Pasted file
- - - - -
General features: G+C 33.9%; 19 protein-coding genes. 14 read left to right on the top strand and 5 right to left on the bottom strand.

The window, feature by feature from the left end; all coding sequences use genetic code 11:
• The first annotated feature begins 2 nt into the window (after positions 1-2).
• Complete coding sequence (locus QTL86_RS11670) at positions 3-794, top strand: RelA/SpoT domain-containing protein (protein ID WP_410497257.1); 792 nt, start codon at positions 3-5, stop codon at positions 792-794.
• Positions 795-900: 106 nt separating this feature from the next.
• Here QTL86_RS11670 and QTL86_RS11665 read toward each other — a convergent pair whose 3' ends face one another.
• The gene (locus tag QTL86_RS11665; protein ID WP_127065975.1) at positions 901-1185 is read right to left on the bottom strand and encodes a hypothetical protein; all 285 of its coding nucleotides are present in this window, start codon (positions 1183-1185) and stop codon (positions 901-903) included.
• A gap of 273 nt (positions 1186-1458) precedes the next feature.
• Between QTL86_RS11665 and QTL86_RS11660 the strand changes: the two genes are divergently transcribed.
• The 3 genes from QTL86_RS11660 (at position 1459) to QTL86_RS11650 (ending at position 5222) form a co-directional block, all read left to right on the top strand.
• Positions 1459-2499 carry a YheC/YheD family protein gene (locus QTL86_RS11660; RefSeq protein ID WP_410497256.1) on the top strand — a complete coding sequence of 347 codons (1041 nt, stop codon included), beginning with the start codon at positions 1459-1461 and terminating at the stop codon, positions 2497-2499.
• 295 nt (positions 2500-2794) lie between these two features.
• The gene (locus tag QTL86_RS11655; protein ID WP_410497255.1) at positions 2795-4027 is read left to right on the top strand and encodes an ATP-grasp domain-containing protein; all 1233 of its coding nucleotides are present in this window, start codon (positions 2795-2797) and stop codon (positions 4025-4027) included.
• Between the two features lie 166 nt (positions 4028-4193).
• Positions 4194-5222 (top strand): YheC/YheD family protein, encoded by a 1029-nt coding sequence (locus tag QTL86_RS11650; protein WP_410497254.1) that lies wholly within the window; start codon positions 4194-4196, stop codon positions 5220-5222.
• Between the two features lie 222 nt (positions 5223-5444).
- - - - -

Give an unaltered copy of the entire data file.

General features: G+C 33.9%; 19 protein-coding genes. 14 read left to right on the top strand and 5 right to left on the bottom strand.

The window, feature by feature from the left end; all coding sequences use genetic code 11:
• The first annotated feature begins 2 nt into the window (after positions 1-2).
• Complete coding sequence (locus QTL86_RS11670) at positions 3-794, top strand: RelA/SpoT domain-containing protein (protein ID WP_410497257.1); 792 nt, start codon at positions 3-5, stop codon at positions 792-794.
• Positions 795-900: 106 nt separating this feature from the next.
• Here QTL86_RS11670 and QTL86_RS11665 read toward each other — a convergent pair whose 3' ends face one another.
• The gene (locus tag QTL86_RS11665; protein ID WP_127065975.1) at positions 901-1185 is read right to left on the bottom strand and encodes a hypothetical protein; all 285 of its coding nucleotides are present in this window, start codon (positions 1183-1185) and stop codon (positions 901-903) included.
• A gap of 273 nt (positions 1186-1458) precedes the next feature.
• Between QTL86_RS11665 and QTL86_RS11660 the strand changes: the two genes are divergently transcribed.
• The 3 genes from QTL86_RS11660 (at position 1459) to QTL86_RS11650 (ending at position 5222) form a co-directional block, all read left to right on the top strand.
• Positions 1459-2499 carry a YheC/YheD family protein gene (locus QTL86_RS11660; RefSeq protein ID WP_410497256.1) on the top strand — a complete coding sequence of 347 codons (1041 nt, stop codon included), beginning with the start codon at positions 1459-1461 and terminating at the stop codon, positions 2497-2499.
• 295 nt (positions 2500-2794) lie between these two features.
• The gene (locus tag QTL86_RS11655; protein ID WP_410497255.1) at positions 2795-4027 is read left to right on the top strand and encodes an ATP-grasp domain-containing protein; all 1233 of its coding nucleotides are present in this window, start codon (positions 2795-2797) and stop codon (positions 4025-4027) included.
• Between the two features lie 166 nt (positions 4028-4193).
• Positions 4194-5222 (top strand): YheC/YheD family protein, encoded by a 1029-nt coding sequence (locus tag QTL86_RS11650; protein WP_410497254.1) that lies wholly within the window; start codon positions 4194-4196, stop codon positions 5220-5222.
• Between the two features lie 222 nt (positions 5223-5444).